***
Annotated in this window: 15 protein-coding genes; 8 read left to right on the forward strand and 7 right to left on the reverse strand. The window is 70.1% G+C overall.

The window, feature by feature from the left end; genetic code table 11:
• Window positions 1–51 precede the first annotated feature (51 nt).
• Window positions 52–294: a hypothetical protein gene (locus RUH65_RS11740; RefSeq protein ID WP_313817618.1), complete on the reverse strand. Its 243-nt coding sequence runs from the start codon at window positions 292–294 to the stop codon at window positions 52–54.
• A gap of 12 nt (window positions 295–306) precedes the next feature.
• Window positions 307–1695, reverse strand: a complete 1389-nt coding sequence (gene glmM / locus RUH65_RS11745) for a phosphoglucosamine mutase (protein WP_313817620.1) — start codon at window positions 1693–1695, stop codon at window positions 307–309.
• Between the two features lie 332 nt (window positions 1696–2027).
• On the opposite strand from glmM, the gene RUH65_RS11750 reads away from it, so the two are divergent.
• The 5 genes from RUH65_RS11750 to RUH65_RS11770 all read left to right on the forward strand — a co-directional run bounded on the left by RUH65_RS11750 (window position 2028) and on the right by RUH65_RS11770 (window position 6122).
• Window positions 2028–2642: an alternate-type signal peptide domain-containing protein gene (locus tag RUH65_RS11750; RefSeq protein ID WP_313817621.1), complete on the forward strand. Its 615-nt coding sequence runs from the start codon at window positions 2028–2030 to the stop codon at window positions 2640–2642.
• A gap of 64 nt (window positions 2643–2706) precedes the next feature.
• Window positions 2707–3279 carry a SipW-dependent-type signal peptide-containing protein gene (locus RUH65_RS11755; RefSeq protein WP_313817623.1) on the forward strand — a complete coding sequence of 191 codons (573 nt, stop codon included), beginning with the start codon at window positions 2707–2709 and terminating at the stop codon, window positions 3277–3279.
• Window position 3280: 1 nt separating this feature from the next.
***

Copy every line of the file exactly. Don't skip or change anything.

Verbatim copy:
Annotated in this window: 15 protein-coding genes; 8 read left to right on the forward strand and 7 right to left on the reverse strand. The window is 70.1% G+C overall.

The window, feature by feature from the left end; genetic code table 11:
• Window positions 1–51 precede the first annotated feature (51 nt).
• Window positions 52–294: a hypothetical protein gene (locus RUH65_RS11740; RefSeq protein ID WP_313817618.1), complete on the reverse strand. Its 243-nt coding sequence runs from the start codon at window positions 292–294 to the stop codon at window positions 52–54.
• A gap of 12 nt (window positions 295–306) precedes the next feature.
• Window positions 307–1695, reverse strand: a complete 1389-nt coding sequence (gene glmM / locus RUH65_RS11745) for a phosphoglucosamine mutase (protein WP_313817620.1) — start codon at window positions 1693–1695, stop codon at window positions 307–309.
• Between the two features lie 332 nt (window positions 1696–2027).
• On the opposite strand from glmM, the gene RUH65_RS11750 reads away from it, so the two are divergent.
• The 5 genes from RUH65_RS11750 to RUH65_RS11770 all read left to right on the forward strand — a co-directional run bounded on the left by RUH65_RS11750 (window position 2028) and on the right by RUH65_RS11770 (window position 6122).
• Window positions 2028–2642: an alternate-type signal peptide domain-containing protein gene (locus tag RUH65_RS11750; RefSeq protein ID WP_313817621.1), complete on the forward strand. Its 615-nt coding sequence runs from the start codon at window positions 2028–2030 to the stop codon at window positions 2640–2642.
• A gap of 64 nt (window positions 2643–2706) precedes the next feature.
• Window positions 2707–3279 carry a SipW-dependent-type signal peptide-containing protein gene (locus RUH65_RS11755; RefSeq protein WP_313817623.1) on the forward strand — a complete coding sequence of 191 codons (573 nt, stop codon included), beginning with the start codon at window positions 2707–2709 and terminating at the stop codon, window positions 3277–3279.
• Window position 3280: 1 nt separating this feature from the next.